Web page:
A sun-starved Norwegian town has finally seen the light -- by installing giant mirrors on the surrounding mountains to reflect rays onto its market square.
The small town of Rjukan sits deep in the narrow Vestfjord Valley, in the Telemark region south-west of Oslo. The towering peaks that surround it rise to almost 2,000 meters above sea level and block out the sunlight for half the year, meaning Rjukan residents live in a permanent shadow from September to March.
But all that changed this week, with the official launch of a project first mooted a century ago. Three high-tech mirrors, with a combined reflective surface of 50 square meters, have been put into operation on a ridge on Gaustatoppen mountain, brightening up the previously gloomy town center by flooding it with up to 600 square meters of sunlight.
Twenty-first century technology has made the $850,000 project possible, with heliostats -- computer-powered mirrors -- shifting every 10 seconds to track the movements of the sun during the day.
But the idea to lighten up the dark town actually dates back 100 years.
Hala Gorani, in for Christiane Amanpour, tells the story of Norwegian town that is using mirrors to brighten the winter.
Rjukan was originally founded as a company town for Norsk Hydro, which set up a fertilizer plant here to utilize the hydro power from the nearby 104 meter Rjukanfossen waterfall. The story goes that the aluminum and renewable energy company's founder, Sam Eyde, wanted a way to brighten up the existence of his shadowed laborers -- and also to make them work more effectively during the winter.
The local newspaper published a suggestion by local bookkeeper Oskar Kittelsen to use a mirror to reflect sunlight onto the town, and Eyde picked up on the idea. Technological limitations of the day meant the scheme never came to fruition, however, and instead northern Europe's first cable car (known as Krossobanen) was built in 1928 to give Rjukan residents sunlight exposure at the top of the mountain.
And that was that -- until the sun mirror concept was revived nearly a century later in 2005 by local artist Martin Andersen, who raised the sponsorship funds (mainly from Norsk Hydro) and interest in the project.
Solar Tower Systems, a company that builds mirror systems for solar thermal power plants in hotter climes, was drafted in to install the mirrors on the mountain wall -- not an easy task.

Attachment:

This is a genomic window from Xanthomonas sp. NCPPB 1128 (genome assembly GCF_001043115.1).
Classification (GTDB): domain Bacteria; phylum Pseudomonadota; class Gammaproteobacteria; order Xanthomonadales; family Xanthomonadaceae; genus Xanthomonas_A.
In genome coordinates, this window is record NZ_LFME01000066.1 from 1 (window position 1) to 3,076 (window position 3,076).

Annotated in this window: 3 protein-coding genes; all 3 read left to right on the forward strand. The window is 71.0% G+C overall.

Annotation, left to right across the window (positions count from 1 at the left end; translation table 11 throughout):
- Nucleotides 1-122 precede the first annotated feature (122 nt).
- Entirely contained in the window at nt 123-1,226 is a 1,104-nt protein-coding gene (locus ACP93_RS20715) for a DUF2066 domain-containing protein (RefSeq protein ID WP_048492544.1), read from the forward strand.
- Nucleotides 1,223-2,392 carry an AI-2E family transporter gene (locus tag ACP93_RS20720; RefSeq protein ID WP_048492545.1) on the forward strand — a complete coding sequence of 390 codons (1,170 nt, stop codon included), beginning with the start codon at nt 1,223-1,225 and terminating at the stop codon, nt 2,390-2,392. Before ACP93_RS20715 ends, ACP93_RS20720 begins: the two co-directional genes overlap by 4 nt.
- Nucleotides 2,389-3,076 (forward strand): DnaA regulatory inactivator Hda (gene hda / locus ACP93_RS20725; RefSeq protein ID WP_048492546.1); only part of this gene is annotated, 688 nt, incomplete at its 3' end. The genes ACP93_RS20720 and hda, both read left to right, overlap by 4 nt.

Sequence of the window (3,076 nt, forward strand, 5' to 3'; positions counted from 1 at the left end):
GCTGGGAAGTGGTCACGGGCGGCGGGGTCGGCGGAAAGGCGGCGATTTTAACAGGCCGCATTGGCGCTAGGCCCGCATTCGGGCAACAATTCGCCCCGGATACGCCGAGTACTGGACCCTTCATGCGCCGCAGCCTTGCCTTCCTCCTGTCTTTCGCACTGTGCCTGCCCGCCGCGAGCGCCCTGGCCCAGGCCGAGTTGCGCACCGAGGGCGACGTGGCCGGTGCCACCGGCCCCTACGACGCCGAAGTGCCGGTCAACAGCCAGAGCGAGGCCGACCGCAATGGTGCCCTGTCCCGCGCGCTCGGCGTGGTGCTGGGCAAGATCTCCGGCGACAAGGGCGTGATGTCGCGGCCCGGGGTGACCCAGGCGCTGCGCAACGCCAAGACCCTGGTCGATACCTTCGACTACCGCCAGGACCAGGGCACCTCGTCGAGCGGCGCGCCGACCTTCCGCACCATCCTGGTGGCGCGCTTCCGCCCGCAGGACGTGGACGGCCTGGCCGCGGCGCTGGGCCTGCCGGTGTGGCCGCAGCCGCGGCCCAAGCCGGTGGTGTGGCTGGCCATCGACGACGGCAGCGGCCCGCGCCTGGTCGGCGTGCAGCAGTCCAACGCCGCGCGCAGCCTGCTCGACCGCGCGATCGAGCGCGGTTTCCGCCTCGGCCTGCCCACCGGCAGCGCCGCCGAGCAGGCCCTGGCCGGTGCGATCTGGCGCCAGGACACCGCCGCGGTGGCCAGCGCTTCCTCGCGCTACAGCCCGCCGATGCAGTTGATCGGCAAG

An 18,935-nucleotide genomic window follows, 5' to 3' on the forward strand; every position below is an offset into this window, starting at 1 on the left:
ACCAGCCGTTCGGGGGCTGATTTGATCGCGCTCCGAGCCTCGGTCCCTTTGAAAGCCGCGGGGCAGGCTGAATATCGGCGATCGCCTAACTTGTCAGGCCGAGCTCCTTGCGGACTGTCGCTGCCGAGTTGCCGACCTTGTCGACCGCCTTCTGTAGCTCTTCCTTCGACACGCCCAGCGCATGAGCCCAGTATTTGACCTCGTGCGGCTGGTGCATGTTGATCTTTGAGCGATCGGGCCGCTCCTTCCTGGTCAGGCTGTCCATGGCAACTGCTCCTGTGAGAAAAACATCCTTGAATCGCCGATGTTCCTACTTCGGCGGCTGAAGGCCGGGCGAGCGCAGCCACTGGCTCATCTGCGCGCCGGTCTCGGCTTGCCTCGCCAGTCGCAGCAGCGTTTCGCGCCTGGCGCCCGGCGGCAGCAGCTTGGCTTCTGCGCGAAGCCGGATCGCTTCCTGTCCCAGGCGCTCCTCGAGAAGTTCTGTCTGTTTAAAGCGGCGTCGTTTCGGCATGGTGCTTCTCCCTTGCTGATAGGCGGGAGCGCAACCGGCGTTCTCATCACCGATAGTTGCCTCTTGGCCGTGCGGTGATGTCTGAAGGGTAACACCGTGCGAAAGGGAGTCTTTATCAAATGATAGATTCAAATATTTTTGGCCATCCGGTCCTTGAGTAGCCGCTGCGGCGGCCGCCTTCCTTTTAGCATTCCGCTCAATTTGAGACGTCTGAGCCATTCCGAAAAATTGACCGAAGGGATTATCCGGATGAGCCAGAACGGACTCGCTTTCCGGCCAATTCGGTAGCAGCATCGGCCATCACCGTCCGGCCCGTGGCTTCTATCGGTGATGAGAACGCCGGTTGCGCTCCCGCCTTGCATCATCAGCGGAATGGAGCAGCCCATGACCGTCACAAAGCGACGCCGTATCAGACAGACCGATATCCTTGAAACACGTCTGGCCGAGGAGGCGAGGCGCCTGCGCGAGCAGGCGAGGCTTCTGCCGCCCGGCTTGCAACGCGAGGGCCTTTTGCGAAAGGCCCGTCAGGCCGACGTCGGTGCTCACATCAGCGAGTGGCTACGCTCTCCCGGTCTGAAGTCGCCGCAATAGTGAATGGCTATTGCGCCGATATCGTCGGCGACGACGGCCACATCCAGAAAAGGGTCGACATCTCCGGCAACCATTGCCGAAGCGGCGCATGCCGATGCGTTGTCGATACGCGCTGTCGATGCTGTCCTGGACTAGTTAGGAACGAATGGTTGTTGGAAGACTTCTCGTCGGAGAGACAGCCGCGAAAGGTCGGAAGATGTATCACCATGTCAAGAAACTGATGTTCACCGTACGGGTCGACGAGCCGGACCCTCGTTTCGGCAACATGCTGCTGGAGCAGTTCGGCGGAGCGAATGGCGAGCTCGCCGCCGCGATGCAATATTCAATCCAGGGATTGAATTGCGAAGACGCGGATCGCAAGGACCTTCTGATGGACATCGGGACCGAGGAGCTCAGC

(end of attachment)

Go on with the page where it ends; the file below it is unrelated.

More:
"There's no road leading to the construction site," says CEO Joachim Maass. "You can hike there in an hour or so, but there was no alternative than to carry heavy equipment there by helicopter."
There was no way to get a heavy crane up there, so Maass had to improvise to maneuver the six-meter high mirrors into place.
"We used ancient tools, such as tripods made from wood nine meters long which we could bend together. We lifted this modern equipment with technology that people used 100 years ago, and it worked really well."
As well as improving the vitamin D intake of residents, tourism officials hope that the sun mirrors will boost the city's winter visitor numbers. "It's magnificent now that it's in place," says Tracy Murphy, owner of town center business Café Nye Tider. "[This week's] mirror reveal was something that has never happened before -- sun in the middle of Rjukan.
"It's amazing and it gives the town a real draw in the winter time. Most of tourism in the winter is focused on snow sports in the mountains and ice climbing in the local areas around us. The fact that people will come to town just to see if the sun is shining is fantastic."
Rjukan's mayor, Steinar Bergsland, agrees.
"The sun mirror means a lot to Rjukan, both for tourism and for industry, which is our origin," he says. "It's a perfect combination of technology and art -- and of course it is a great welfare activity for the citizens of Rjukan."
Not that Rjukan is without its attractions already. As well as the cable car (Krossobanen; +47 35 09 00 27) and the winter sports on Gaustatoppen Mountain, the town is near the vast mountain plateau of Hardangervidda National Park, good for hiking, cross-country skiing and reindeer spotting, among other activities. The area is also the location of the World War II sabotages made famous by the 1965 movie "The Heroes of Telemark." Rjukan's industrial heritage is celebrated in the Norwegian Industrial Workers Museum, and could even see it earn UNESCO World Heritage status by 2015 (it's currently on the 'nominated' list).
Thanks to a 100-year old idea, visitors can also come for a spot of sunshine, too.
Rjukan is a 2.5 hour coach journey from Oslo Airport. Coaches run five times a day.